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#WHATELSE Travel Sandeep Naug • August 24, 2015
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Advertisers these days are going crazy trying to woo the Millennial and get their attention. Digital developments have made this chase even more precise & now we can figure out almost everything that these millennials do and everything that these millennials want. They are a highly evolved, sensitive and intelligent lot with a very acute sense of choice making capabilities. They know what they want, when and how they want it, and in exactly what form.

When it comes to how information and data is being served, we have access to a vast amount of information. Content is being consumed in many forms, including TV series, social media posts, emails, search, movies, videos, games and music across devices right from mobiles to tablet, phablet, laptop, PC, TV, iPod, theatre, outdoor, print.

So why should a brand think like a publisher?

According to Herbert E Krugman, advertising works in two different ways, affecting either active memory (with high involvement) or implicit memory (with low involvement). With low involvement one might look for a gradual shift in perceptual structure, aided by repetition, activated by behavioural-choice situations, and followed at some time by attitude change. With high involvement one would look for the classic, more dramatic, and more familiar conscious opinion and attitude that precedes changes in overt behaviour.

There are therefore two key ways in which the brain can receive a marketing message: ads that prompt active processing can lead to immediate changes in perception and spur action; low- involvement ads can deliver gradual changes over time. Repeated exposure using standard advertisement formats has continued to be the staple foundation of paid media advertising, but developments in recent years have significantly changed approaches.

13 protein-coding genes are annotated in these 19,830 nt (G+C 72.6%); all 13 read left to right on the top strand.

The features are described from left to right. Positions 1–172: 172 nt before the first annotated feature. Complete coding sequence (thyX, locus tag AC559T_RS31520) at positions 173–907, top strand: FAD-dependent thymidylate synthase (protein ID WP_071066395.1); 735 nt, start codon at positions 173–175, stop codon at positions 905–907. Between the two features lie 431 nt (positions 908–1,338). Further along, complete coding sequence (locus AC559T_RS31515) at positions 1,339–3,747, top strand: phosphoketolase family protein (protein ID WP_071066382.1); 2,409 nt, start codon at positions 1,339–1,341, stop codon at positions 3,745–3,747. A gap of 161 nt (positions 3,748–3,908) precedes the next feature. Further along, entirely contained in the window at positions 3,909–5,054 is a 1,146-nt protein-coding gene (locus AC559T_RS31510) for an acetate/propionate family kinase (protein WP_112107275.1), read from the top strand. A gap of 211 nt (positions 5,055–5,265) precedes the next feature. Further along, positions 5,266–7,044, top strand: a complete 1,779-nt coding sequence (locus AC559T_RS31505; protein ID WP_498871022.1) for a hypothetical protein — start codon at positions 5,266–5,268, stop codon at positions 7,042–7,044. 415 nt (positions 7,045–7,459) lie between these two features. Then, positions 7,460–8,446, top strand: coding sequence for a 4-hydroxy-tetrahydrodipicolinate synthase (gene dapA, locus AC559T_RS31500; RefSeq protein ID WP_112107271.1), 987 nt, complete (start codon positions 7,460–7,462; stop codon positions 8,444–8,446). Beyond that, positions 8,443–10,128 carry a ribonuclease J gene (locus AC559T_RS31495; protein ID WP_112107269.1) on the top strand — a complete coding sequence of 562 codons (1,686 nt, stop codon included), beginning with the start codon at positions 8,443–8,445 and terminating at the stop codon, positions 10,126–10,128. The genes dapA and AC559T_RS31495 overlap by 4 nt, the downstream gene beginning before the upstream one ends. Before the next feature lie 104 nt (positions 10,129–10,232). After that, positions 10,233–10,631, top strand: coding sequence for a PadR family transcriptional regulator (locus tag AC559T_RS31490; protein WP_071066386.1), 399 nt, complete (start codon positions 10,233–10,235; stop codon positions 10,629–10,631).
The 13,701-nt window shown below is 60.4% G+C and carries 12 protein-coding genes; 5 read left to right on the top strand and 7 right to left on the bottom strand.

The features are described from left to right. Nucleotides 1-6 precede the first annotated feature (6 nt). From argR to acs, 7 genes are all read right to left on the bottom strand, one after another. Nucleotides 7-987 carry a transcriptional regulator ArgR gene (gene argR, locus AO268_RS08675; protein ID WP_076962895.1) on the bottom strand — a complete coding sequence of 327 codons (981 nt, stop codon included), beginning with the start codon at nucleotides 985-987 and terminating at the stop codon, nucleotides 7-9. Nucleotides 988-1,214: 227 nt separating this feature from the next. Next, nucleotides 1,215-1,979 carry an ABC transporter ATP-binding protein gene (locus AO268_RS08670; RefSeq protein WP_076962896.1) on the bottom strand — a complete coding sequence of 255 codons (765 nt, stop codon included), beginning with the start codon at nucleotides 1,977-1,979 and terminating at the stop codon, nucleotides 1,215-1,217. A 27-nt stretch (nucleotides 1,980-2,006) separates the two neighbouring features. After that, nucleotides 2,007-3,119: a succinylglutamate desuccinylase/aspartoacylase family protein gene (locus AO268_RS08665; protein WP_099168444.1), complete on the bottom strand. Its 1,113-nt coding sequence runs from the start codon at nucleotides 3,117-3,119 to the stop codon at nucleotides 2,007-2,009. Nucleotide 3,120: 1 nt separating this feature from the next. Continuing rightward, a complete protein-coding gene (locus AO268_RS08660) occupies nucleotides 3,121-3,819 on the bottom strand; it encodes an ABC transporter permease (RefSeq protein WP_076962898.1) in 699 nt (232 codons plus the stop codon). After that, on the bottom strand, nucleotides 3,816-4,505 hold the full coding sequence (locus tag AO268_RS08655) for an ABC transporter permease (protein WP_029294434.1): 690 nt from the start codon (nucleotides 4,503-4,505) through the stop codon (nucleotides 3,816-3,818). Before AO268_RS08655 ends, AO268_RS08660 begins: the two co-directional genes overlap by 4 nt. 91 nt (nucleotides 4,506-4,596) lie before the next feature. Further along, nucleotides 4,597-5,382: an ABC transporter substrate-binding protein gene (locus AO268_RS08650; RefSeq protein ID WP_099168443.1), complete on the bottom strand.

The Digital medium has the capability to offer active memory / high involvement content solutions that drive real time engagement. It is therefore imperative that brands look at themselves as content makers or publishers, with the ability to intrigue the active memory of the consumer around the product and create fans instead of just consumers.

In the Google book Winning the Zero Moment of Truth, author Jim Lecinski quotes marketing authority Bob Thacker, who simply says, “engagement with the customer today isn’t just pouring a message on their head and hoping they get wet. It really understands that you must be present in a conversation when they want to have it, not when you want”.

In a number of cases the audience for branded content and advertiser sites now even rivals the audiences of traditional publishers. Audi have their own TV channel, and the Pepsi Refresh project was highlighted in the October 2010 issue of ad map, with Shiv Singh, Director of digital at PepsiCo, saying that ‘Pepsi’s refresh.com website now generates more traffic than [many of] the sites Pepsi buys advertising on.

Obviously, the reason a consumer logs onto a particular device be it TV, Smartphone, Laptop etc.is to consume and engage with what he likes or what he wants. Watching a product ad will not be his prime agenda unless it involves a purchasing decision or the ad has gained some buzz worth noticing and sharing.

Digital has clearly completely reshaped the way people consume advertising, and they have become way more demanding as a result. It is no longer good enough just to inform, they need to be entertained also. Given half the chance, they will skip your ad to get to the content they are looking for, which is why advertisers needs to be smarter about creating appealing communication, which works.

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